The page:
I just bought a new pair of sneakers (aka trainers, tennis shoes, etc.). As a runner, I really like the Nike Flex line. They’re lightweight and comfortable, yet also stylish. Before I made my purchase, I looked up the shoes at a few online stores. I ultimately settled on Zappos.
You can probably guess the reasons why. Zappos doesn’t have the cheapest prices, but price isn’t my only deciding factor. If there is a problem with the order or the shoes, I know it will get solved right away. Zappos customer service reps are available 24/7 by phone, chat, email, and social media. I get free shipping both ways if the shoes don’t fit, and most importantly, I trust that the company only stocks products it thinks are worthy of its customers. I feel like a valued part of the Zappos community when I shop there, not just an order number.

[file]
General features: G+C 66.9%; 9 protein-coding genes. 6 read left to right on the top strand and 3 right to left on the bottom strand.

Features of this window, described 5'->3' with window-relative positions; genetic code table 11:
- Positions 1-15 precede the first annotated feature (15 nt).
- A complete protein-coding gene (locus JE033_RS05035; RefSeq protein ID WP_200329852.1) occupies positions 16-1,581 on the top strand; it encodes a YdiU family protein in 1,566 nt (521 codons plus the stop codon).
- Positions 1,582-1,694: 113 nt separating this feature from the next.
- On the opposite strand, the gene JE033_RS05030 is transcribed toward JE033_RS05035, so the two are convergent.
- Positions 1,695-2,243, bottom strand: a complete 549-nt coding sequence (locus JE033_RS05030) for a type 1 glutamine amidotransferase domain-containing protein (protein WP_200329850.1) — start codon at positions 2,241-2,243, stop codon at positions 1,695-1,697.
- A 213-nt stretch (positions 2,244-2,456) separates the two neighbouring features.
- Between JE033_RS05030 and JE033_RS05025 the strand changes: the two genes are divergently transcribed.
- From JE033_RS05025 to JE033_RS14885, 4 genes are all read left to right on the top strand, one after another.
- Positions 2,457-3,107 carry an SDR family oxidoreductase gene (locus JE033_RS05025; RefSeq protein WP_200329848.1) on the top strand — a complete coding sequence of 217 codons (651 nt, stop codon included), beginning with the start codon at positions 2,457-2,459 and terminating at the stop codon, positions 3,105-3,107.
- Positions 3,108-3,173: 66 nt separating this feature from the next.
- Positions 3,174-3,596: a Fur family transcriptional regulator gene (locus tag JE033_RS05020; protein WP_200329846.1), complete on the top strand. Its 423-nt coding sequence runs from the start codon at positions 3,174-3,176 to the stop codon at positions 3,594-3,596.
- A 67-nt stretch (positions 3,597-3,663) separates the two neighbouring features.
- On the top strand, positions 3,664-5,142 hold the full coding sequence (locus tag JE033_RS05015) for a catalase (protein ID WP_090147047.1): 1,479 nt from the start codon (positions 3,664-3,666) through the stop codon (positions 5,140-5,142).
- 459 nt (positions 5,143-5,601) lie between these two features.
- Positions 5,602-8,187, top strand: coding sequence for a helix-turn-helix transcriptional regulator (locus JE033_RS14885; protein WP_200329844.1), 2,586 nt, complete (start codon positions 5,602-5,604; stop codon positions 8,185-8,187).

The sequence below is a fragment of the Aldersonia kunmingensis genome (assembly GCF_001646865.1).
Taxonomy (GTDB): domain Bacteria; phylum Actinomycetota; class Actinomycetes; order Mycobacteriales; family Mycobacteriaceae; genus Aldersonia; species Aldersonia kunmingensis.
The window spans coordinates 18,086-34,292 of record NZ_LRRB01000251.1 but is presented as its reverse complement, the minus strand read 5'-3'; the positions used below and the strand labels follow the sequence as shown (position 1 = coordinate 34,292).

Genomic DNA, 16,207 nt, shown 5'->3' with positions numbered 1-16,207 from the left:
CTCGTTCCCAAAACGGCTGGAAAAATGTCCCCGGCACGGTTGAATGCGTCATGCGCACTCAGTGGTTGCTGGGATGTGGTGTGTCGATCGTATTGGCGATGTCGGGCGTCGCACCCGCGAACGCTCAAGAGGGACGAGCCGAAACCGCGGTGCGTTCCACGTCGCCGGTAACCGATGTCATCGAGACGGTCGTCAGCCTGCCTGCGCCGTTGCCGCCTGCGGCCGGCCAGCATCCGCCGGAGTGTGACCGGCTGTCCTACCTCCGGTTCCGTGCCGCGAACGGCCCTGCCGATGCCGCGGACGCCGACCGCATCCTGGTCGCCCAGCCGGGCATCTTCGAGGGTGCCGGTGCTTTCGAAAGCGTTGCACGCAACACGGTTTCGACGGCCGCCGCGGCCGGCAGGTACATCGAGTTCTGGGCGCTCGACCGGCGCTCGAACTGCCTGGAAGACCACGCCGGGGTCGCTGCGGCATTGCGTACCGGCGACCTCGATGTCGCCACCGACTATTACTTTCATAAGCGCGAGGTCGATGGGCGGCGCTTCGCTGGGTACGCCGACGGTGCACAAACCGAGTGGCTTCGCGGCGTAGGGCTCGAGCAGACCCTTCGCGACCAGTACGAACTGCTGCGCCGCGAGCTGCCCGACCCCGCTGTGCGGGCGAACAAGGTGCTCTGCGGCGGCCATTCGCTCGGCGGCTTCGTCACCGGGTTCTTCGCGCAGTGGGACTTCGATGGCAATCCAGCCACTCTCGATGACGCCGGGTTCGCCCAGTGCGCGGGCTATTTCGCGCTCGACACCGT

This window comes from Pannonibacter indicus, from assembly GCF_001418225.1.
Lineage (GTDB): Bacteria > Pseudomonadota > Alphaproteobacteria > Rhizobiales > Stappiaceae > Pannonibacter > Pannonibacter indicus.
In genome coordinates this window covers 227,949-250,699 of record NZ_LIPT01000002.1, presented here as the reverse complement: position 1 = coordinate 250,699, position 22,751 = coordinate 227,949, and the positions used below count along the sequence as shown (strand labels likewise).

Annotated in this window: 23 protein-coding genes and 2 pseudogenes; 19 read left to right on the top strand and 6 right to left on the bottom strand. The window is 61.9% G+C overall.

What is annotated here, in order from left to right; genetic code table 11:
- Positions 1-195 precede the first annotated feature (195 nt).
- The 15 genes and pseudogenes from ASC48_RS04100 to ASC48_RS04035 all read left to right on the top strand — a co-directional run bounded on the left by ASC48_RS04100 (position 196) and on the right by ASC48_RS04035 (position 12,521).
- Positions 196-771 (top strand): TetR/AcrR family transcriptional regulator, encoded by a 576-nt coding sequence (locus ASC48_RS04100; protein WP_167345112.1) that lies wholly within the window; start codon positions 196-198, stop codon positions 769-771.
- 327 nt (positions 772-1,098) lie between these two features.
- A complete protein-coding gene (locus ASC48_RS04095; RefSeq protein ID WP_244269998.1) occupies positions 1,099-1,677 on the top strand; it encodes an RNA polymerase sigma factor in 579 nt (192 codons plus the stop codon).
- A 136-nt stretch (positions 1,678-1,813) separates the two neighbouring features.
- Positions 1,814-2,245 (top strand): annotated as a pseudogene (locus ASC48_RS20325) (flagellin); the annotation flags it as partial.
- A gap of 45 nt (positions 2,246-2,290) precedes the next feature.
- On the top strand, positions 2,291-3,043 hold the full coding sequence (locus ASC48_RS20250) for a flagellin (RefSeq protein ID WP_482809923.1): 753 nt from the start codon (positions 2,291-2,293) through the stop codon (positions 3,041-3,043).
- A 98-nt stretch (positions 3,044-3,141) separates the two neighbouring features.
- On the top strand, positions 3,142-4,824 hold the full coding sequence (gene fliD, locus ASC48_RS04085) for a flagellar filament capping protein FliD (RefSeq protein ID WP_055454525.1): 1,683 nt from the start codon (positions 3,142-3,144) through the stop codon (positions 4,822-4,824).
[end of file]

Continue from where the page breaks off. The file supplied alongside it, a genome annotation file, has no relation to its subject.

This issue of the journal is all about the role that company culture plays in enabling great customer experiences, so of course I had to bring up Zappos. CEO Tony Hsieh often talks about how customer centricity is a byproduct of a great culture.
It makes common sense, but it’s an area where few companies pay little more than lip service. Culture is hard to measure and quantify. It’s also hard to influence, because there are a number of factors that go into creating or changing a culture. Many are emotional, not rational, and can’t be dictated by directive.
The stories in this issue explore how the individual colors and swirls of every department come together to paint an organization’s cultural picture. With strong leadership and consistent commitment to corporate culture, the picture will emerge as a splendid customer experience.